When you engage in the type of fast-paced training that I advocate, it’s absolutely imperative that you keep a few things in mind.

CrossFit is a great example of a high octane approach to training that yields tremendous strength and conditioning results with short workouts. However, there is a reason that CrossFitters have such outrageously high injury rates (and even those who don’t get injured often feel perpetually beat up rather than loose, light, and invigorated).

Utilizing intensity to fit a high quantity of work in a short time is vitally important, but not at the expense of the quality of that work.

This is not to pick on CrossFit or say that the CrossFit community doesn’t advocate or teach quality and technique – they absolutely do. The problem is, the environment they create is one of ego and competition.

Cultivate Composure, Not Competition

No matter how much you preach quality and technique, you are encouraging the abandonment of these ideals when you focus too much on producing gaudy workout numbers and finishing faster than the person next to you.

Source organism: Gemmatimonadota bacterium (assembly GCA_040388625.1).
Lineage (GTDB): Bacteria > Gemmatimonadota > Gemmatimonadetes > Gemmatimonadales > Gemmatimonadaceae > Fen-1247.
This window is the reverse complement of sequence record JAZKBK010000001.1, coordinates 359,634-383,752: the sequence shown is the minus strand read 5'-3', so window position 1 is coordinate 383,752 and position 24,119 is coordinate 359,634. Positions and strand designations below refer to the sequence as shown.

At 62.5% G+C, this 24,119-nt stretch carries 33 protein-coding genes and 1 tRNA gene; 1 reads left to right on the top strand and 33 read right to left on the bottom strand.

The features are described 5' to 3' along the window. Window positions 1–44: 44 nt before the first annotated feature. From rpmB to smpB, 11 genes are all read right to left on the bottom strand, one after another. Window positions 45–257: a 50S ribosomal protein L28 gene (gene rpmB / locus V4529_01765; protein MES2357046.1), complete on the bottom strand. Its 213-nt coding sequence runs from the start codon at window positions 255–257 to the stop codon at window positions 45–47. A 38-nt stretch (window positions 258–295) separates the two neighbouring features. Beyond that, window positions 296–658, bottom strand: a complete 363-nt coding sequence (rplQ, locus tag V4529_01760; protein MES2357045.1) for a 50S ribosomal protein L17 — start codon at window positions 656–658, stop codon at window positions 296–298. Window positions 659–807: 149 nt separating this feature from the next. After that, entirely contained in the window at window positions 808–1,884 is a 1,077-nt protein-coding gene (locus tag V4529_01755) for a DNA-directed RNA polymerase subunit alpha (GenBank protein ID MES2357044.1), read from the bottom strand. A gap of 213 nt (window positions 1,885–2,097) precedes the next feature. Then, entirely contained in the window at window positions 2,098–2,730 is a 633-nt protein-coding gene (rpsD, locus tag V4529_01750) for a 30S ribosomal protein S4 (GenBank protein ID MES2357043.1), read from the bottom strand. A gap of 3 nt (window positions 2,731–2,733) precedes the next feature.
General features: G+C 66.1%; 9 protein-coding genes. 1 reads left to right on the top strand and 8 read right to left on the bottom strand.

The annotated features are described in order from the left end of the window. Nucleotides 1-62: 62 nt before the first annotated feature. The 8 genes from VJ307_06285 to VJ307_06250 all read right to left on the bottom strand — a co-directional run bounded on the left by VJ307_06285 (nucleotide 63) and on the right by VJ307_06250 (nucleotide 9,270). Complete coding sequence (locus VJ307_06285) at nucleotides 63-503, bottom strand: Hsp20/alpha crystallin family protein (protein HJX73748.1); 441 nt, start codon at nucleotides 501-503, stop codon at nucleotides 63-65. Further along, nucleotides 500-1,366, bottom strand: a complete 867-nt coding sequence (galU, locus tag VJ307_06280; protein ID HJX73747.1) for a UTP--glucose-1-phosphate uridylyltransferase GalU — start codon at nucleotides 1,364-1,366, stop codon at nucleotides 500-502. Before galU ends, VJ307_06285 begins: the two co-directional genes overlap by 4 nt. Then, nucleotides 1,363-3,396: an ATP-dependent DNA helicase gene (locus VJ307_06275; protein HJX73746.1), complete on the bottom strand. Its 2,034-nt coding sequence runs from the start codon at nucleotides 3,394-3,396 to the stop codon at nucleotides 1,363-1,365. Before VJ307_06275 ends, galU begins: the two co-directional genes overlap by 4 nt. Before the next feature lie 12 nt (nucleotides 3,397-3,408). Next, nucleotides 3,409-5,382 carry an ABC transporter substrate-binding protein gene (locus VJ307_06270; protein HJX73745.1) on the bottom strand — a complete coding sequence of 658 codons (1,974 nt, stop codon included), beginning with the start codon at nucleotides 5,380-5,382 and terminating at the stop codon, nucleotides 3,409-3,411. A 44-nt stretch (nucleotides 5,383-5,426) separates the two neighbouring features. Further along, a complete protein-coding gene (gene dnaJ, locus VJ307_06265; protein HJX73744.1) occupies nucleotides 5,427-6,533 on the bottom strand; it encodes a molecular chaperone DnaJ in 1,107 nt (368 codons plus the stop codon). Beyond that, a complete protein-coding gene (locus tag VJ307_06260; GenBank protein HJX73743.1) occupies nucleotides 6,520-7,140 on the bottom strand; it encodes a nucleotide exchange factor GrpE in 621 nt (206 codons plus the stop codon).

Tuning into what you feel and the optimal speed / weight for you, rather than how much weight you can possibly move and the fastest you are capable of moving it, is the best recipe for long-term success.

As I’ve said in plenty of other blogs, “no pain, no gain” is NOT a healthy philosophy. Pushing through fatigue is necessary, but pushing through pain or seeking misery in your workouts is a quick way to dread the gym and end up hurt.

Work hard. Work fast. But also, work smart and listen to your body.

Paul Williamson